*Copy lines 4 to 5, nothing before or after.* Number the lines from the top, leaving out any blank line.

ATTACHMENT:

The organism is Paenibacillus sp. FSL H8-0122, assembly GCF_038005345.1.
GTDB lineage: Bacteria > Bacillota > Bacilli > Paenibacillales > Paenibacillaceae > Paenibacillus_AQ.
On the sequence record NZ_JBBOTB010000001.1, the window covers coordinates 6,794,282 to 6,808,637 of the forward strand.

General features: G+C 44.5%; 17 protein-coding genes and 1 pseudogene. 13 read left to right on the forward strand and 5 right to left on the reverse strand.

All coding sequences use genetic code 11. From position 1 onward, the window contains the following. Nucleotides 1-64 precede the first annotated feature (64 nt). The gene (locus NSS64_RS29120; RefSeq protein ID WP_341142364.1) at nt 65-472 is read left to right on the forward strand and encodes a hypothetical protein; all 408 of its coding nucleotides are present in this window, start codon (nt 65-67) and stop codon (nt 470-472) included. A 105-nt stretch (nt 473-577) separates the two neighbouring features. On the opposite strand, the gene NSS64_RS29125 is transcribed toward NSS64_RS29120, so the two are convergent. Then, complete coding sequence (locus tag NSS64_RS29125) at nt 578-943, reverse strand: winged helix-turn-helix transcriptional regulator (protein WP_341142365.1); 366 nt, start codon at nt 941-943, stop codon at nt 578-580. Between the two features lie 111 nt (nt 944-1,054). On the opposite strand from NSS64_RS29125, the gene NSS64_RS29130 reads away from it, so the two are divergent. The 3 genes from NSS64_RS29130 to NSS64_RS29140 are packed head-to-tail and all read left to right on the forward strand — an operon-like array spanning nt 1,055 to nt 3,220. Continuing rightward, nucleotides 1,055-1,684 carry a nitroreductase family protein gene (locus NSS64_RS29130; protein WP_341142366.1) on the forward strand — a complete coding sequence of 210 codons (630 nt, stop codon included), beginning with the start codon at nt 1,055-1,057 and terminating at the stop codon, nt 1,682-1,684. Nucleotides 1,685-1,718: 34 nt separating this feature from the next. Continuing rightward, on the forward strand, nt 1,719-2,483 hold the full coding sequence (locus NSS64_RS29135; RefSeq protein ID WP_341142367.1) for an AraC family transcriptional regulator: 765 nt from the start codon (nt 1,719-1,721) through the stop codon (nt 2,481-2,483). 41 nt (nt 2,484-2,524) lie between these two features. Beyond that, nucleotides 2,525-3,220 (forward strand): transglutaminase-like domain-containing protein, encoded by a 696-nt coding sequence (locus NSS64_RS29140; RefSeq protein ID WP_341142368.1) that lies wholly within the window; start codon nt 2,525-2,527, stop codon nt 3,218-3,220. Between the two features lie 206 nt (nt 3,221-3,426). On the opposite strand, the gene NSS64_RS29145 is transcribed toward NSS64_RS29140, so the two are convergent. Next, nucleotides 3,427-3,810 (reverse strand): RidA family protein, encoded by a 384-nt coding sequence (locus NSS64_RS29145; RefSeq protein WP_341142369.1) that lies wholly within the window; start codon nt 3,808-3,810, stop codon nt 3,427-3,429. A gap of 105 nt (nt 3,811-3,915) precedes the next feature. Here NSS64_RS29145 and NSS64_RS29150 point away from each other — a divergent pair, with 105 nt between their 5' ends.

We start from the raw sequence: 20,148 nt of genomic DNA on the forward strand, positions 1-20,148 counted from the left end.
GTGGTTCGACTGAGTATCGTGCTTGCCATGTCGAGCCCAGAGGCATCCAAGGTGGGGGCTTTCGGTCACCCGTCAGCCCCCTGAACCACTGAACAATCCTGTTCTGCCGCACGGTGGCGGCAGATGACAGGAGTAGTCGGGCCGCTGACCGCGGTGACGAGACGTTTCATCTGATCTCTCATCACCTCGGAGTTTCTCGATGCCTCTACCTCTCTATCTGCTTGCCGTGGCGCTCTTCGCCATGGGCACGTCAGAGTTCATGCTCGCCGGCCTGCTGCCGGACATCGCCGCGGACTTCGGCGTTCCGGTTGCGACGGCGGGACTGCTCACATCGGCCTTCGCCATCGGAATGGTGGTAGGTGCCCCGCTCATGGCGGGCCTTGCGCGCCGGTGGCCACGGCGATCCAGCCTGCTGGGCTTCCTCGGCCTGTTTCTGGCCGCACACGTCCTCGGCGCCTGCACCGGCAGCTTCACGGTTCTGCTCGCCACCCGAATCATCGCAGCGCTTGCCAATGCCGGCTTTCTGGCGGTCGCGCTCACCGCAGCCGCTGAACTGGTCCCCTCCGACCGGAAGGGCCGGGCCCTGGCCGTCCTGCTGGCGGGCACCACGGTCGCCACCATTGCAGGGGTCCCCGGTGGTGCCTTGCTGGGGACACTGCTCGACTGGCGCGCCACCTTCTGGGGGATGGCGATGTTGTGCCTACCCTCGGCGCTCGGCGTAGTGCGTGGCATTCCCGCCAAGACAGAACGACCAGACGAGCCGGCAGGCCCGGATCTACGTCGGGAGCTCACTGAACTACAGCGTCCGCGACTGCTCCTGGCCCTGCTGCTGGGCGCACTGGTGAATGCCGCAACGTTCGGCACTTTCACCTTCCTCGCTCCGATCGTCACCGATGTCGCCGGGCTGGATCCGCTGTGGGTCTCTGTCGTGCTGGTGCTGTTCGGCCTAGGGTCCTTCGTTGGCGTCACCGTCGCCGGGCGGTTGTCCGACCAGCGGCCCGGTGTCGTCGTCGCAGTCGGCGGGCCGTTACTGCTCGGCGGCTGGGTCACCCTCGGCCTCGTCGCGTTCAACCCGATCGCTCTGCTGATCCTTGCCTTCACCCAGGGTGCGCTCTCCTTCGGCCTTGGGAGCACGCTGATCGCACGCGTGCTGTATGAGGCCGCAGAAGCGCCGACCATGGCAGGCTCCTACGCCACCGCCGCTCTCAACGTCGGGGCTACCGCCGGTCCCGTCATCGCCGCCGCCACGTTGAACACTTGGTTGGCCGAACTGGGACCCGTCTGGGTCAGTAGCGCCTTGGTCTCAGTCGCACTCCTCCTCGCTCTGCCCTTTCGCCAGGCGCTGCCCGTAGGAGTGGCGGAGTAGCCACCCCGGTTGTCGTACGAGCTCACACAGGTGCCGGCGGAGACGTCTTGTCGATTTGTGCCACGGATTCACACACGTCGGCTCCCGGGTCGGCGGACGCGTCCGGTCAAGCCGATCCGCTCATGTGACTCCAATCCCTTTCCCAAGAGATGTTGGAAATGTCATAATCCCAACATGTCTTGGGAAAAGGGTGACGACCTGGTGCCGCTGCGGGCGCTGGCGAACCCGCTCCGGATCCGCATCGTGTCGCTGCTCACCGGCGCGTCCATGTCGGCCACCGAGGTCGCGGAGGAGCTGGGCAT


General features: G+C 44.5%; 17 protein-coding genes and 1 pseudogene. 13 read left to right on the forward strand and 5 right to left on the reverse strand.

All coding sequences use genetic code 11. From position 1 onward, the window contains the following. Nucleotides 1-64 precede the first annotated feature (64 nt). The gene (locus NSS64_RS29120; RefSeq protein ID WP_341142364.1) at nt 65-472 is read left to right on the forward strand and encodes a hypothetical protein; all 408 of its coding nucleotides are present in this window, start codon (nt 65-67) and stop codon (nt 470-472) included. A 105-nt stretch (nt 473-577) separates the two neighbouring features. On the opposite strand, the gene NSS64_RS29125 is transcribed toward NSS64_RS29120, so the two are convergent. Then, complete coding sequence (locus tag NSS64_RS29125) at nt 578-943, reverse strand: winged helix-turn-helix transcriptional regulator (protein WP_341142365.1); 366 nt, start codon at nt 941-943, stop codon at nt 578-580. Between the two features lie 111 nt (nt 944-1,054). On the opposite strand from NSS64_RS29125, the gene NSS64_RS29130 reads away from it, so the two are divergent. The 3 genes from NSS64_RS29130 to NSS64_RS29140 are packed head-to-tail and all read left to right on the forward strand — an operon-like array spanning nt 1,055 to nt 3,220. Continuing rightward, nucleotides 1,055-1,684 carry a nitroreductase family protein gene (locus NSS64_RS29130; protein WP_341142366.1) on the forward strand — a complete coding sequence of 210 codons (630 nt, stop codon included), beginning with the start codon at nt 1,055-1,057 and terminating at the stop codon, nt 1,682-1,684. Nucleotides 1,685-1,718: 34 nt separating this feature from the next. Continuing rightward, on the forward strand, nt 1,719-2,483 hold the full coding sequence (locus NSS64_RS29135; RefSeq protein ID WP_341142367.1) for an AraC family transcriptional regulator: 765 nt from the start codon (nt 1,719-1,721) through the stop codon (nt 2,481-2,483). 41 nt (nt 2,484-2,524) lie between these two features. Beyond that, nucleotides 2,525-3,220 (forward strand): transglutaminase-like domain-containing protein, encoded by a 696-nt coding sequence (locus NSS64_RS29140; RefSeq protein ID WP_341142368.1) that lies wholly within the window; start codon nt 2,525-2,527, stop codon nt 3,218-3,220. Between the two features lie 206 nt (nt 3,221-3,426). On the opposite strand, the gene NSS64_RS29145 is transcribed toward NSS64_RS29140, so the two are convergent. Next, nucleotides 3,427-3,810 (reverse strand): RidA family protein, encoded by a 384-nt coding sequence (locus NSS64_RS29145; RefSeq protein WP_341142369.1) that lies wholly within the window; start codon nt 3,808-3,810, stop codon nt 3,427-3,429. A gap of 105 nt (nt 3,811-3,915) precedes the next feature. Here NSS64_RS29145 and NSS64_RS29150 point away from each other — a divergent pair, with 105 nt between their 5' ends.